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dc.contributor.authorWilliams, Jean
dc.date.accessioned2012-10-31T19:59:06Z
dc.date.available2012-10-31T19:59:06Z
dc.date.issued1989
dc.identifier.urihttps://hdl.handle.net/10182/5006
dc.description.abstractFeminist theory articulates a position that confronts dualisms and shows that entities previously seen as dichotomous - mind and body, reason and emotion, and culture and nature are neither separate nor separable. In relation to science, technology and environmental management, feminist analysis has focused on exposing how dichotomies are used to sanction and perpetuate domination of the side of the dualism considered to have less value than the other. While approaches vary, a feminist orientation within these fields of inquiry agrees that man-machine-nature discussions that ignore the female are incomplete. From such a standpoint, such approaches are seen to be short-sighted as they ignore the women-nature identification as well as the female-male dualism and its relationship to other dualisms. These must be incorporated into any analysis aimed at understanding the connections between them and working towards ending those dualistic relationships. Ecofeminism, theory and praxis which integrates perspectives from feminism and ecology has the potential for teasing out the links between the feminist and ecological critiques of domination. Ecofeminism provides insights to, and has the potential to eventually weaken the whole dualistic structure. An ecofeminist vision for environmental management is informed by the need to recognise the connections between all forms of domination, and is based upon the principles of holism, reciprocity and equality.en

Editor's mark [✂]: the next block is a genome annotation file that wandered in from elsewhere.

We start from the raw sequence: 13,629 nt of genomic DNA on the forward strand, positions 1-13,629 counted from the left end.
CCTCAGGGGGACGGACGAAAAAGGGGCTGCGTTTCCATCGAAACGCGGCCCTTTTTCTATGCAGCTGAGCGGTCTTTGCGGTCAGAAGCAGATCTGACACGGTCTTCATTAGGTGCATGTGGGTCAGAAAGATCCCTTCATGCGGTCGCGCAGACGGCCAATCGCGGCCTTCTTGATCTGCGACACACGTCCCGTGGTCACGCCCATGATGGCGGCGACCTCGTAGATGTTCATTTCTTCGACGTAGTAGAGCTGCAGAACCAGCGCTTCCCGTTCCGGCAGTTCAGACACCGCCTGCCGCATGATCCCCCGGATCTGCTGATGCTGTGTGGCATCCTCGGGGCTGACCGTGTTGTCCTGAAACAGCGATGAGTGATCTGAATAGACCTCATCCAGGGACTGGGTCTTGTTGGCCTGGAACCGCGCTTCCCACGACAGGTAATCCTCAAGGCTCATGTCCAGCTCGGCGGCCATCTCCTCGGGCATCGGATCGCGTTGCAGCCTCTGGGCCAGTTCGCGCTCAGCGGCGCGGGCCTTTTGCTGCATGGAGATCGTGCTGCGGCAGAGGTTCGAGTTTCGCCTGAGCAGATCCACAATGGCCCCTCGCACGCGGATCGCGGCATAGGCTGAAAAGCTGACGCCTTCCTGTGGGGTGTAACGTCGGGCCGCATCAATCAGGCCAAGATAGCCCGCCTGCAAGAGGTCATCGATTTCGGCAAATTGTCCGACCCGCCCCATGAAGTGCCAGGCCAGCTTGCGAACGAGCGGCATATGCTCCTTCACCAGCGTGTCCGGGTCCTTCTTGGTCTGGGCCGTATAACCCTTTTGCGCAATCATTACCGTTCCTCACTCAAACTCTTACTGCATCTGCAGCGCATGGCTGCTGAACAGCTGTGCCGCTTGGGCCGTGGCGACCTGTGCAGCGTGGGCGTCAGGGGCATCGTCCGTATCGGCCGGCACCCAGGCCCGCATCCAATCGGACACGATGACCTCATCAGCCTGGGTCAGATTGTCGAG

dc.language.isoenen
dc.publisherLincoln College, University of Canterburyen
dc.rights.urihttps://researcharchive.lincoln.ac.nz/page/rights
dc.subjectfeminist epistemologiesen
dc.subjectenvironmental managementen
dc.subjectdualismen
dc.subjectecofeminismen
dc.titleFeminist perspectives on resource and environmental managementen
dc.typeDissertationen
thesis.degree.grantorUniversity of Canterburyen
thesis.degree.levelMastersen
thesis.degree.nameMaster of Scienceen
lu.contributor.unitDepartment of Environmental Managementen
dc.rights.accessRightsDigital thesis can be viewed by current staff and students of Lincoln University only. Print copy available for reading in Lincoln University Library. en
dc.subject.anzsrc220306 Feminist Theoryen
dc.subject.anzsrc050205 Environmental Managementen


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